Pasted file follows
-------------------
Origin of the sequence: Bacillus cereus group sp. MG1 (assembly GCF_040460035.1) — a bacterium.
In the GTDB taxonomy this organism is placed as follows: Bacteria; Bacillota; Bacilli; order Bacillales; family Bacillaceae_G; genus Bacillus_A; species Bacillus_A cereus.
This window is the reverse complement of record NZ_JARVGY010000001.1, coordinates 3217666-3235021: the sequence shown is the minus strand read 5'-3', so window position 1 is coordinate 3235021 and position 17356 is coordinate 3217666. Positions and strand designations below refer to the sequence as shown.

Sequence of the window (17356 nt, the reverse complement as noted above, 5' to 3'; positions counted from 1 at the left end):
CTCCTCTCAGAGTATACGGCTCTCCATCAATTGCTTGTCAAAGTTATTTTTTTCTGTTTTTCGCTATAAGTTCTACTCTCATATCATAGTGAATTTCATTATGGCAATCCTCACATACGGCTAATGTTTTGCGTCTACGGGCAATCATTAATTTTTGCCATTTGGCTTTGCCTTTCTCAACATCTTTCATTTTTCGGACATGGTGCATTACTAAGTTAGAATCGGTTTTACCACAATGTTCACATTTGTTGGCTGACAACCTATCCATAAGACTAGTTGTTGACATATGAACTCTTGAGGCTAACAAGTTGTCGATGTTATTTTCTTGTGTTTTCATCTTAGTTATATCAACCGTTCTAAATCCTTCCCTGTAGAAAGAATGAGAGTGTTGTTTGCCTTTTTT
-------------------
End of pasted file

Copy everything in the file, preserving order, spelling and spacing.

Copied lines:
Origin of the sequence: Bacillus cereus group sp. MG1 (assembly GCF_040460035.1) — a bacterium.
In the GTDB taxonomy this organism is placed as follows: Bacteria; Bacillota; Bacilli; order Bacillales; family Bacillaceae_G; genus Bacillus_A; species Bacillus_A cereus.
This window is the reverse complement of record NZ_JARVGY010000001.1, coordinates 3217666-3235021: the sequence shown is the minus strand read 5'-3', so window position 1 is coordinate 3235021 and position 17356 is coordinate 3217666. Positions and strand designations below refer to the sequence as shown.

Sequence of the window (17356 nt, the reverse complement as noted above, 5' to 3'; positions counted from 1 at the left end):
CTCCTCTCAGAGTATACGGCTCTCCATCAATTGCTTGTCAAAGTTATTTTTTTCTGTTTTTCGCTATAAGTTCTACTCTCATATCATAGTGAATTTCATTATGGCAATCCTCACATACGGCTAATGTTTTGCGTCTACGGGCAATCATTAATTTTTGCCATTTGGCTTTGCCTTTCTCAACATCTTTCATTTTTCGGACATGGTGCATTACTAAGTTAGAATCGGTTTTACCACAATGTTCACATTTGTTGGCTGACAACCTATCCATAAGACTAGTTGTTGACATATGAACTCTTGAGGCTAACAAGTTGTCGATGTTATTTTCTTGTGTTTTCATCTTAGTTATATCAACCGTTCTAAATCCTTCCCTGTAGAAAGAATGAGAGTGTTGTTTGCCTTTTTT